London: A plant-based antiviral treatment was found to be effective in blocking all strains of the coronavirus, even the highly infectious delta variant.
Scientists from the University of Nottingham in the UK found that the delta variant binds to cells more quickly than other strains and infects nearby cells.
In co-infection with two different SARS-CoV-2 variants, the delta variant also outnumbered its co-infecting partners.
The study also showed that a new natural antiviral drug, called thapsigargin (TG), was recently discovered by the same group of scientists to block other viruses, including the original SARS-CoV-2. The all-new SARS-CoV-2, including the delta variant, is said to be equally effective in its treatment.
In their previous studies, the team demonstrated that plant-derived antivirals elicit a highly effective broad-spectrum host-focused antiviral innate immune response against three major types of human respiratory viruses, including SARS-CoV-2, at small doses.
In this latest study, published in the journal Virulence, the team set out to find out how well the emerging alpha, beta and delta variants of SARS-CoV-2 multiply relative to each other as a type of infection in cells. are able to do. Co-infection- where cells are infected with two types at the same time.
The team also wanted to know how effective TG was in preventing these emerging forms.
Of the three, the delta variant showed the highest ability to multiply in cells, and was able to spread directly to neighboring cells. Its amplification rate at 24 h of infection was four times that of the alpha variant and nine times that of the beta variant.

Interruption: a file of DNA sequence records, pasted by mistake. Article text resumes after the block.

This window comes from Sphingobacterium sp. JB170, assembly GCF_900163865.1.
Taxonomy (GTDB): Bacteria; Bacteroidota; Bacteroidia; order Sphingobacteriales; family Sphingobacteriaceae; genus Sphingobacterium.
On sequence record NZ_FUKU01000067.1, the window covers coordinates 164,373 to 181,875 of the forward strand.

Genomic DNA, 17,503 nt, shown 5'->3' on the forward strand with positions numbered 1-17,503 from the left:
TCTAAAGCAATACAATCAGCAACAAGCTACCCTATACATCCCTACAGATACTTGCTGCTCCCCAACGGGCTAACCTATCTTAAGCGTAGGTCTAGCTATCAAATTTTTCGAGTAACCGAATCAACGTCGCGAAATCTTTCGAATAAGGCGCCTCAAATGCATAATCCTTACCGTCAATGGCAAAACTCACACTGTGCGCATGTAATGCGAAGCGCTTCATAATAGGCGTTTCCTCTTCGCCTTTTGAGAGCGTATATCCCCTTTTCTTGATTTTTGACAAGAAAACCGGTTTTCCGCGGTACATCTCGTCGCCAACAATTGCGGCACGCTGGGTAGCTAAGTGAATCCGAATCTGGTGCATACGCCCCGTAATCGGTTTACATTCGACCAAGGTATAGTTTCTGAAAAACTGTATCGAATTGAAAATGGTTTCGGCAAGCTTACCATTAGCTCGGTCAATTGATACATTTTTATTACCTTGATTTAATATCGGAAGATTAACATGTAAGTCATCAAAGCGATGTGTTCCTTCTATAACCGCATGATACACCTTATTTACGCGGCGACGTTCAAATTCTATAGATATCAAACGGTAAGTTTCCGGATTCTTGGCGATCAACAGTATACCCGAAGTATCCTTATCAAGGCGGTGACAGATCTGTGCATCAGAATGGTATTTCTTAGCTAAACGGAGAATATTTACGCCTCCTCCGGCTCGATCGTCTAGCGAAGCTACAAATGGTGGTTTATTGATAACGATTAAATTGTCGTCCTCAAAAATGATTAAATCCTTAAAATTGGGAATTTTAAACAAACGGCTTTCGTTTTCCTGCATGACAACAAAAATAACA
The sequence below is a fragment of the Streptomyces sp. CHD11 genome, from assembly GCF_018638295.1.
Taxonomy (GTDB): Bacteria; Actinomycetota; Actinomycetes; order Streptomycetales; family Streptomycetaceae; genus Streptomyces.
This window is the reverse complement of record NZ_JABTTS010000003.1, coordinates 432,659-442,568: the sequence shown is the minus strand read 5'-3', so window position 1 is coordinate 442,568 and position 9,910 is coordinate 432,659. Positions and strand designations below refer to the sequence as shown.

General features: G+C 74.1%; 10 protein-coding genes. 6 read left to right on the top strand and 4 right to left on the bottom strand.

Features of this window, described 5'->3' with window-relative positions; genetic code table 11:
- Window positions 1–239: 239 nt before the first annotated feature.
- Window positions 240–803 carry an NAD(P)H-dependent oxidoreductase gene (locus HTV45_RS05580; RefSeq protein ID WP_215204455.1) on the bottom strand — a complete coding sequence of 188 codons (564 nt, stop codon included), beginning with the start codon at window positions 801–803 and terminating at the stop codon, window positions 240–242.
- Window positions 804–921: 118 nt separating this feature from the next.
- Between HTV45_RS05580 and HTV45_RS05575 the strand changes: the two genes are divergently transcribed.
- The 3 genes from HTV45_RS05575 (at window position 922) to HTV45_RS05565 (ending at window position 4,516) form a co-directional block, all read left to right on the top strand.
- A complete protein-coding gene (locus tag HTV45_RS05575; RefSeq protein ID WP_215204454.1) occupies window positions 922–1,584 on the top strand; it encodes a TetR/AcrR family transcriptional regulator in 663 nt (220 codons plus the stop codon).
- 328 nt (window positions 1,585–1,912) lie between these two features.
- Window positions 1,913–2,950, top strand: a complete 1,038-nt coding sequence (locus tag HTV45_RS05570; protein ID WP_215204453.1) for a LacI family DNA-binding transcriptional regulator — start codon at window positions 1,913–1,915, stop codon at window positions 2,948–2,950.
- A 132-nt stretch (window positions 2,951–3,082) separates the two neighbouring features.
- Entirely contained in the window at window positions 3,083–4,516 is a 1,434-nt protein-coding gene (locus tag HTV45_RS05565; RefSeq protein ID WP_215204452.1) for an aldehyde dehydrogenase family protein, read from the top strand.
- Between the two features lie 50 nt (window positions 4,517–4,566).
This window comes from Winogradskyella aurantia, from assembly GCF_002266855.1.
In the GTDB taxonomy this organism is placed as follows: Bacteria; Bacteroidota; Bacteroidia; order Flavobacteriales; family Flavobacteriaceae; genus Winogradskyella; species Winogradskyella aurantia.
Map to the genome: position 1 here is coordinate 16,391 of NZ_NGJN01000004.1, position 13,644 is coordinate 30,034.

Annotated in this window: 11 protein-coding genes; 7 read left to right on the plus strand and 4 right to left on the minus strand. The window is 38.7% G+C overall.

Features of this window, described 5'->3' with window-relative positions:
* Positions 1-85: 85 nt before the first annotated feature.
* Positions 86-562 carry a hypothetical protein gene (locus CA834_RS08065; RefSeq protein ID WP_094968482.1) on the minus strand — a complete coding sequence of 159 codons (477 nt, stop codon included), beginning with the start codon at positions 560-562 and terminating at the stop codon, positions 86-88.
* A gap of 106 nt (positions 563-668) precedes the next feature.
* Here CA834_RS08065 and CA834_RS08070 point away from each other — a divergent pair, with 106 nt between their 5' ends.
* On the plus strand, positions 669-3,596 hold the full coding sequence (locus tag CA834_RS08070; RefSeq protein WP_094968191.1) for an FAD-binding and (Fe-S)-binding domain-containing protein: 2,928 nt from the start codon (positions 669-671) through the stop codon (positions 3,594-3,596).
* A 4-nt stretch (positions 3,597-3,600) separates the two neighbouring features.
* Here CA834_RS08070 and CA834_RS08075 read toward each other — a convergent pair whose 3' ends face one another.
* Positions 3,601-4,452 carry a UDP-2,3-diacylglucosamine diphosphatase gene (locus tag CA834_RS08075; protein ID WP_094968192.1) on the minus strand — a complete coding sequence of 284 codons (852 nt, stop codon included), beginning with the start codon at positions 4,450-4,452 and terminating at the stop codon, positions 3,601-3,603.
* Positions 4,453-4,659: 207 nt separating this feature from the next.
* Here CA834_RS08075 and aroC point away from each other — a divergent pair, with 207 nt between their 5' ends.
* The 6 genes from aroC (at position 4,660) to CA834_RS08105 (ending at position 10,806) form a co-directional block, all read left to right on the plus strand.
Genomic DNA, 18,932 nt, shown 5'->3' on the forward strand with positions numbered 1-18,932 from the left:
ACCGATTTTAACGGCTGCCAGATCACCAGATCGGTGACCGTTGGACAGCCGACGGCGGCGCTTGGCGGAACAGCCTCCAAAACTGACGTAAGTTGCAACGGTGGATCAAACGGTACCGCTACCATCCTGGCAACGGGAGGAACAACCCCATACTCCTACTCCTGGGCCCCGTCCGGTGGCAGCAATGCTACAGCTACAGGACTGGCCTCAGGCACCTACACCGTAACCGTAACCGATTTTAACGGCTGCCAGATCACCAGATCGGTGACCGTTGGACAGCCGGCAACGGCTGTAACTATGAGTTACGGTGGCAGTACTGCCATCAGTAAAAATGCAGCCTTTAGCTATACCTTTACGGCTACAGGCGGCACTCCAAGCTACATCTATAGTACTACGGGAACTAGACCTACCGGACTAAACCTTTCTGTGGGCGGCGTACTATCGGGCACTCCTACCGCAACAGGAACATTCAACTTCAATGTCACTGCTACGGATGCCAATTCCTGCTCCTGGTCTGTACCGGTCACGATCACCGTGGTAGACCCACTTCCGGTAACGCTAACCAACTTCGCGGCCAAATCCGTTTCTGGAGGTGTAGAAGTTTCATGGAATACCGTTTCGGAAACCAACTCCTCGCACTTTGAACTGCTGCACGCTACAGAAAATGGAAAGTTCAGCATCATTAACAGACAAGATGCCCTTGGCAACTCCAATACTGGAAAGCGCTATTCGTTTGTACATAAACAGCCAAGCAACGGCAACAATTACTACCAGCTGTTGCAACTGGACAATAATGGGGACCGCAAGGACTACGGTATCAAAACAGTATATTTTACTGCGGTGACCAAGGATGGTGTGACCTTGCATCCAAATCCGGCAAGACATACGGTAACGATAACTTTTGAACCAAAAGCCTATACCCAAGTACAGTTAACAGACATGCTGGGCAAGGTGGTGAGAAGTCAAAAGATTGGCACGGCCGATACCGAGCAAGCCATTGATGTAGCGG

In co-infection, delta variants enhanced the multiplication of their co-infecting partners.
Furthermore, co-infections with alpha and delta or alpha and beta gave a multiplicative synergy, where the total new virus production was greater than the sum of the respective single variant infections.
Similarly, TG was effective in inhibiting all variants during active infection.
“Our new study gives us a better insight into the dominance of delta variants,” said lead author Professor Qin Chow Chang in the School of Veterinary Medicine and Science at the university. Even though we have shown that this variant is clearly the most infectious and promotes the production of other variants in co-infection, we are pleased to show that Tg is equally effective against all of them.
Together these results indicate the antiviral potential of TG as a post-exposure prophylactic and an active therapeutic agent, Chang said.
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